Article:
Jeb Dunnuck is the latest critic to release his in-bottle review for the 2018 Bordeaux vintage, awarding no fewer than 11 100-point scores.
Taking both reports into account shows the rather divergent opinions on this vintage. Martin has been consistent in his view that certain meteorological factors in the growing season means even the very best wines do not approach “perfection”.
Dunnuck, by contrast, is much more bullish. His introduction to his review begins: “First and foremost, Bordeaux has an undeniably great vintage [his emphasis] on their hands with 2018. While I think it slots in just behind 2016, it is unquestionably in the same league and holds its own with any past great vintage, including 1989, 1990, 1996, 2000, 2005, 2009, 2010, 2015, and 2016.”
His enthusiasm for the vintage is evident from the profusion of 100-point scores alone. He awarded 11 in total, including to Les Carmes de Haut-Brion, Larcis-Ducasse, Angelus, Pavie and Montrose.
A further 10 wines were scored 99/99+ points, 18 wines scored 98 and 23 were rated 97-points.
By contrast, Martin gave just one 100-point score (to Palmer) and two 98-point ratings, while James Suckling gave four 100-point scores (with Lafleur, Trotanoy and Margaux being the only crossovers with Dunnuck).
Perhaps the main point of contention with regards 2018 Bordeaux from a critical assessment is the level of consistency across the vintage.
For Dunnuck there is no question that, “quality is high throughout Bordeaux, and it’s possible to find incredible wines from both the Right and Left Banks. In addition, the quality from the lesser-known regions and Côtes de Bordeaux is sky high.”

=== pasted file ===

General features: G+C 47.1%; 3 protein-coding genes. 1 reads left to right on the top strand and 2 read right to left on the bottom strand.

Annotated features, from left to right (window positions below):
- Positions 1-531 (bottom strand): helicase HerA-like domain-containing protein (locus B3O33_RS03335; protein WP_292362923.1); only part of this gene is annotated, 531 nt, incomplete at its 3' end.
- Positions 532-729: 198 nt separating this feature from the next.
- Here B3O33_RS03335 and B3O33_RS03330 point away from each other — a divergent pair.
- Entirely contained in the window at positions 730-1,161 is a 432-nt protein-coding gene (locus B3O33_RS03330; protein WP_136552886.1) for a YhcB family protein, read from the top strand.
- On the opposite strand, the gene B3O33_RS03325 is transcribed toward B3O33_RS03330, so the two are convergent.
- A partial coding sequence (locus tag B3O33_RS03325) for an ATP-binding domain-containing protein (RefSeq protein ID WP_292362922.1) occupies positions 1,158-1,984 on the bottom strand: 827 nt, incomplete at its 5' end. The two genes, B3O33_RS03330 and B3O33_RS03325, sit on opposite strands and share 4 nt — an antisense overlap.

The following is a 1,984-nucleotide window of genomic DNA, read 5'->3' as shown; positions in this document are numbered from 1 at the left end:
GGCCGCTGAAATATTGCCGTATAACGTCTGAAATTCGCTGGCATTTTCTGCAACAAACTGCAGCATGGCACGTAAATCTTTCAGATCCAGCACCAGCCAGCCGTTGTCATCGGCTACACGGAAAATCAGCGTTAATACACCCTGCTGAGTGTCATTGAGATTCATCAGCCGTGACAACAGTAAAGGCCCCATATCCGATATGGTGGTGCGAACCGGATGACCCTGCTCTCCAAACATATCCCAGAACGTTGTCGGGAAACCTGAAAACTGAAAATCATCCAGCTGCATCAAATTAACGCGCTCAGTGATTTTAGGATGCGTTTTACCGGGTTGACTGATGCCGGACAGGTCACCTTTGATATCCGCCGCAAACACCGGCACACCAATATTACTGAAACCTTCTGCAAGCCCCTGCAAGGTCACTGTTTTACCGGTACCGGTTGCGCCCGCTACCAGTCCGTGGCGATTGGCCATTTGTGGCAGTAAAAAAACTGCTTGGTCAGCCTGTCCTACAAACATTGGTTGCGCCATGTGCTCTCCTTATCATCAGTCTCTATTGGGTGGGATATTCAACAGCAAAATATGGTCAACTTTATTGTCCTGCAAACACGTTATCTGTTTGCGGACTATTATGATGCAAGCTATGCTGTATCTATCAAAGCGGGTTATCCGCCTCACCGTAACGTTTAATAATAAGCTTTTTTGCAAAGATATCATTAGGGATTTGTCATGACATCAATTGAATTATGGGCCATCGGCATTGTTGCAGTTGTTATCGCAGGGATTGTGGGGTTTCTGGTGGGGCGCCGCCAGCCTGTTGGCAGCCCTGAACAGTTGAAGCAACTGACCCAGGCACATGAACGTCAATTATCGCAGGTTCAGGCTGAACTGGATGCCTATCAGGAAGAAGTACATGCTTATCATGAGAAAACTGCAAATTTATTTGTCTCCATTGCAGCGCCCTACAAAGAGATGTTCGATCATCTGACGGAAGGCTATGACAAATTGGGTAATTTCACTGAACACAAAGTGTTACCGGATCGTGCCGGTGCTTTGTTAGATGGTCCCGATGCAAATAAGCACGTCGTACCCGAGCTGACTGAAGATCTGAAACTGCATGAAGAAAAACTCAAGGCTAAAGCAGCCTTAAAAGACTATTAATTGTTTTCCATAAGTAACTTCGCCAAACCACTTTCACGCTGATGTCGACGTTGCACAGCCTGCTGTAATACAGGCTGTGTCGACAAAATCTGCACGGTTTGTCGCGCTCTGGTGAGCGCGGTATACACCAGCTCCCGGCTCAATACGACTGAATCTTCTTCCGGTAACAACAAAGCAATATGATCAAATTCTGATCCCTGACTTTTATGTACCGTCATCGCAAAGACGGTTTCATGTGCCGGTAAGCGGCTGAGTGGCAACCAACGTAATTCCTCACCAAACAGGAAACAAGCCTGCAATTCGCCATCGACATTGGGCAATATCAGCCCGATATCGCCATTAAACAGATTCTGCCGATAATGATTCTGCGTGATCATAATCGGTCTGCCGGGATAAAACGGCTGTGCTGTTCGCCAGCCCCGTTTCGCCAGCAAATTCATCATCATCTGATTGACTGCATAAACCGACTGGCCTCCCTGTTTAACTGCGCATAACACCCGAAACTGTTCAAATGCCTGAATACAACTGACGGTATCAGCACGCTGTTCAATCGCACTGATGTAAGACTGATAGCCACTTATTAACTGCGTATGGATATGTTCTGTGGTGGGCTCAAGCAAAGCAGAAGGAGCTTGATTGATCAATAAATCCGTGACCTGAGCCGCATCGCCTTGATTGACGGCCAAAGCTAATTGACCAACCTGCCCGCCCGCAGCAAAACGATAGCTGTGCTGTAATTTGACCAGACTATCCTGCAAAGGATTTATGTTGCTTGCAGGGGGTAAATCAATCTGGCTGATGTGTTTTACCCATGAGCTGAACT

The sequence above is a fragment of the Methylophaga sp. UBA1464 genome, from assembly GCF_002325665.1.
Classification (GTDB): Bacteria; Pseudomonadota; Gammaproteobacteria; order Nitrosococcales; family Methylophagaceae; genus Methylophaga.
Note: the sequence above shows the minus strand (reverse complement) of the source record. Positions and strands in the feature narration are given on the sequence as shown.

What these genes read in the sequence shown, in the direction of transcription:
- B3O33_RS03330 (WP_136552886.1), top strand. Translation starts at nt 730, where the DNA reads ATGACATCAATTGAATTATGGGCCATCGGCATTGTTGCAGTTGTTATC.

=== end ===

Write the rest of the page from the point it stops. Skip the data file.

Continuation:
Although Martin likewise acknowledged the fairly even balance of quality across the great estates of the Left and Right Banks and the bright spots in lesser-known regions, he is far less sure of the overall consistency and warned that, “you do not have to step too far away from the best terroirs to find that quality dropped off faster than you might have hoped”.
Finally, there is the question of how these wines are holding up in the market. Dunnuck acknowledges that this was a vintage that was, “not cheap” but his following statement that, nonetheless, “prices have largely held steady”, is less compelling.
As recently examined by Liv-ex, many of the 2018s have “lagged” in price performance since release. Of 257 wines from the vintage traded on the Exchange, 82% are currently below their London opening prices.
Indeed, as seen in the chart below, eight of the 11 100-point wines are in the red currently, to a greater or lesser extent.
Although Martin’s appraisal of Chateau Palmer has caused an immediate reaction in the secondary market, it remains to be seen if other reviews have a similar effect.
Dunnuck’s full report and his scores can be found, here.